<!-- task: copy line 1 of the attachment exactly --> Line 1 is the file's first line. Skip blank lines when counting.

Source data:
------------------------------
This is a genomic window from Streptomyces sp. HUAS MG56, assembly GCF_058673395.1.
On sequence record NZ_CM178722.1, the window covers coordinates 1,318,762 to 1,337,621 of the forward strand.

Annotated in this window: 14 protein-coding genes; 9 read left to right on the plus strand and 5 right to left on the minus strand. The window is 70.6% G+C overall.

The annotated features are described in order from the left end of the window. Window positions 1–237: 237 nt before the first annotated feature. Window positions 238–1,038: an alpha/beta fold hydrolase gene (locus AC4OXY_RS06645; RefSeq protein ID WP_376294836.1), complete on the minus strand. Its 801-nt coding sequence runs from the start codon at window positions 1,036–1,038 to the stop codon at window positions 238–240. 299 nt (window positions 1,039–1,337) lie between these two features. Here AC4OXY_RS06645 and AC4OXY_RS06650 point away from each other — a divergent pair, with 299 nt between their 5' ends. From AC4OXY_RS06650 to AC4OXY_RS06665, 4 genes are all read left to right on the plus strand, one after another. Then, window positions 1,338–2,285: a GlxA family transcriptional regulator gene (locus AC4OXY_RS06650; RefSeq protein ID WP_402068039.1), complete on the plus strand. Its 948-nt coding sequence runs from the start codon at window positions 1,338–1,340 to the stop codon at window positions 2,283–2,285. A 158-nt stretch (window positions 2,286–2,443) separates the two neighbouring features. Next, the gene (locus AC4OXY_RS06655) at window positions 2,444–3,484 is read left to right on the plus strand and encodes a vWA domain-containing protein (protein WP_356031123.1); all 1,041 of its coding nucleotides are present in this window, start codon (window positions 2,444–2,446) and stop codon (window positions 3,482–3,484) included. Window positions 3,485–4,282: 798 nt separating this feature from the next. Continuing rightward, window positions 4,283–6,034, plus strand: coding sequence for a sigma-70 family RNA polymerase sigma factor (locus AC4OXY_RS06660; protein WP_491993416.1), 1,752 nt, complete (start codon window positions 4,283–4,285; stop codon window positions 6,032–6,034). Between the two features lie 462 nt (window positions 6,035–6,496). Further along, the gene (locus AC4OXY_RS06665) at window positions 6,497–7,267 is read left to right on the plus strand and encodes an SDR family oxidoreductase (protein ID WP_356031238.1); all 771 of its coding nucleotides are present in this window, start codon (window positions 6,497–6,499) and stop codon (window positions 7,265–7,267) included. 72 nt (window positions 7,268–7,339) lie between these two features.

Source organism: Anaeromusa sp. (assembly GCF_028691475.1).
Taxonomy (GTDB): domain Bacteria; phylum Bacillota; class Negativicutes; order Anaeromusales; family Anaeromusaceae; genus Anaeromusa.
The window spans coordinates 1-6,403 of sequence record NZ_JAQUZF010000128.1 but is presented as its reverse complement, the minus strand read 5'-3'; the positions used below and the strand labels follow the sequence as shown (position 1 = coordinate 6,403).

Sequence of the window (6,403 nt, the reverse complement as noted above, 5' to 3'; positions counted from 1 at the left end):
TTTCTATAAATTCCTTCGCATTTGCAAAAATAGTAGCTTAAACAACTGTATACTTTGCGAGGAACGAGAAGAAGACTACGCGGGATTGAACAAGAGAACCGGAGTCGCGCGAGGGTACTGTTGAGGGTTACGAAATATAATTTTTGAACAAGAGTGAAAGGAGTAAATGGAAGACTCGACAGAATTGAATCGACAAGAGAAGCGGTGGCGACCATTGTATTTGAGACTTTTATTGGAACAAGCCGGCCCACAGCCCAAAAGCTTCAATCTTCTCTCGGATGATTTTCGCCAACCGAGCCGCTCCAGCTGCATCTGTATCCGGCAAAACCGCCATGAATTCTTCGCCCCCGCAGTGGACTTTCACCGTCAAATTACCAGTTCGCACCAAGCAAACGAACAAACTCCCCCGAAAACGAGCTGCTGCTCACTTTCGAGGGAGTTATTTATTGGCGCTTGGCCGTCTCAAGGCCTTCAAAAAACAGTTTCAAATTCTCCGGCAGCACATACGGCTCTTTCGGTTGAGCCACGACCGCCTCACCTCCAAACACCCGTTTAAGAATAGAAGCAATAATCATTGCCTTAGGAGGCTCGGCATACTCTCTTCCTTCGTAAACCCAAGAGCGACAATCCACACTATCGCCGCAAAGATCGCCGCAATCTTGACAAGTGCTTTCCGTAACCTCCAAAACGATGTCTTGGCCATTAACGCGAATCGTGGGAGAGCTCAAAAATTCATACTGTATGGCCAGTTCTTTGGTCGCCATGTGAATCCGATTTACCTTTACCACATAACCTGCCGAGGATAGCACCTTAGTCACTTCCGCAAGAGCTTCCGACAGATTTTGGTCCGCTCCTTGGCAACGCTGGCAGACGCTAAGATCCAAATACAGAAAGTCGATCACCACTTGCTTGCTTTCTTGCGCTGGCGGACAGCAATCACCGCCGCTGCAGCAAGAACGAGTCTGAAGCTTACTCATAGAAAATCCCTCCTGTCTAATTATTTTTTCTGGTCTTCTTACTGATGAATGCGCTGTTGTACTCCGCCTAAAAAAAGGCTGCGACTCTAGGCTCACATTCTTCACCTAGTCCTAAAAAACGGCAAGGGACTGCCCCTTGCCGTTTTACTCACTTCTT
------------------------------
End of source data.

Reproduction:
This is a genomic window from Streptomyces sp. HUAS MG56, assembly GCF_058673395.1.